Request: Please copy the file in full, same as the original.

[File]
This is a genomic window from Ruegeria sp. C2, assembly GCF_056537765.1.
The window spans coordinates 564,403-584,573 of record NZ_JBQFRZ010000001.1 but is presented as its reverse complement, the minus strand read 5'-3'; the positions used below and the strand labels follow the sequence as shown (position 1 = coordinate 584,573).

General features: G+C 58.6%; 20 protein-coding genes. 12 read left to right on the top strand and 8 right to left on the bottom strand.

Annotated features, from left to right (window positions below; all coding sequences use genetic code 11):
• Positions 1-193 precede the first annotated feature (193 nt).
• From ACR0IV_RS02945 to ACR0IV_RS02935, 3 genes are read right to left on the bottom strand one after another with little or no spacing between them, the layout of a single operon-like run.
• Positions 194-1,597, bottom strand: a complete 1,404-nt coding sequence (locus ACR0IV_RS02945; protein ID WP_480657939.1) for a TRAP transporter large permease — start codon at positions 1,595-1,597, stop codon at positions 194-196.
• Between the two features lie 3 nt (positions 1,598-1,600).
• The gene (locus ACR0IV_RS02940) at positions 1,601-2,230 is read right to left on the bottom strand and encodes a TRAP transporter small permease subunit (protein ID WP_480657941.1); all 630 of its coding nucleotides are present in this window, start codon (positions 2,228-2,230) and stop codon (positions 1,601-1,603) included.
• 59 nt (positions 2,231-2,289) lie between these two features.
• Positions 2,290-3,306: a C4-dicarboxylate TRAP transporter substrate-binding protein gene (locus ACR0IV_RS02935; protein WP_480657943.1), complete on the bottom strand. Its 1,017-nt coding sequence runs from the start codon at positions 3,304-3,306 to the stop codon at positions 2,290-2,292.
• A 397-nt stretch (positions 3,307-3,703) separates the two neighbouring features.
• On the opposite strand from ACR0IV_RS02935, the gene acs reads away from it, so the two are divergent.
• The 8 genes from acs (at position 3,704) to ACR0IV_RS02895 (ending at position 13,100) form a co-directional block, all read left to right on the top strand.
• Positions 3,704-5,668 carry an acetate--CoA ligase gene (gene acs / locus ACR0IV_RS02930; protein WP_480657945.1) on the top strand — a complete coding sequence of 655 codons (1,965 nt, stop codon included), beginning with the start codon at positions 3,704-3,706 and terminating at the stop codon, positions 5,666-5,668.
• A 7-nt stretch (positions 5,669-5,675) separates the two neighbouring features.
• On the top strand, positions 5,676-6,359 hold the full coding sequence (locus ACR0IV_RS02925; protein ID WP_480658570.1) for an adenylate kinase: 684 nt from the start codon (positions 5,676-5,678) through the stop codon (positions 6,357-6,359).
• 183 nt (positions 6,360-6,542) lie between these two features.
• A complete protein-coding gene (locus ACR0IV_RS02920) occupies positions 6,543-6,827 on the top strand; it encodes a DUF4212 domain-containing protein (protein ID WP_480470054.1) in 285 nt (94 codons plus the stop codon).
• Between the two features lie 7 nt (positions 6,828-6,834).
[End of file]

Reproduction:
This is a genomic window from Ruegeria sp. C2, assembly GCF_056537765.1.
The window spans coordinates 564,403-584,573 of record NZ_JBQFRZ010000001.1 but is presented as its reverse complement, the minus strand read 5'-3'; the positions used below and the strand labels follow the sequence as shown (position 1 = coordinate 584,573).

General features: G+C 58.6%; 20 protein-coding genes. 12 read left to right on the top strand and 8 right to left on the bottom strand.

Annotated features, from left to right (window positions below; all coding sequences use genetic code 11):
• Positions 1-193 precede the first annotated feature (193 nt).
• From ACR0IV_RS02945 to ACR0IV_RS02935, 3 genes are read right to left on the bottom strand one after another with little or no spacing between them, the layout of a single operon-like run.
• Positions 194-1,597, bottom strand: a complete 1,404-nt coding sequence (locus ACR0IV_RS02945; protein ID WP_480657939.1) for a TRAP transporter large permease — start codon at positions 1,595-1,597, stop codon at positions 194-196.
• Between the two features lie 3 nt (positions 1,598-1,600).
• The gene (locus ACR0IV_RS02940) at positions 1,601-2,230 is read right to left on the bottom strand and encodes a TRAP transporter small permease subunit (protein ID WP_480657941.1); all 630 of its coding nucleotides are present in this window, start codon (positions 2,228-2,230) and stop codon (positions 1,601-1,603) included.
• 59 nt (positions 2,231-2,289) lie between these two features.
• Positions 2,290-3,306: a C4-dicarboxylate TRAP transporter substrate-binding protein gene (locus ACR0IV_RS02935; protein WP_480657943.1), complete on the bottom strand. Its 1,017-nt coding sequence runs from the start codon at positions 3,304-3,306 to the stop codon at positions 2,290-2,292.
• A 397-nt stretch (positions 3,307-3,703) separates the two neighbouring features.
• On the opposite strand from ACR0IV_RS02935, the gene acs reads away from it, so the two are divergent.
• The 8 genes from acs (at position 3,704) to ACR0IV_RS02895 (ending at position 13,100) form a co-directional block, all read left to right on the top strand.
• Positions 3,704-5,668 carry an acetate--CoA ligase gene (gene acs / locus ACR0IV_RS02930; protein WP_480657945.1) on the top strand — a complete coding sequence of 655 codons (1,965 nt, stop codon included), beginning with the start codon at positions 3,704-3,706 and terminating at the stop codon, positions 5,666-5,668.
• A 7-nt stretch (positions 5,669-5,675) separates the two neighbouring features.
• On the top strand, positions 5,676-6,359 hold the full coding sequence (locus ACR0IV_RS02925; protein ID WP_480658570.1) for an adenylate kinase: 684 nt from the start codon (positions 5,676-5,678) through the stop codon (positions 6,357-6,359).
• 183 nt (positions 6,360-6,542) lie between these two features.
• A complete protein-coding gene (locus ACR0IV_RS02920) occupies positions 6,543-6,827 on the top strand; it encodes a DUF4212 domain-containing protein (protein ID WP_480470054.1) in 285 nt (94 codons plus the stop codon).
• Between the two features lie 7 nt (positions 6,828-6,834).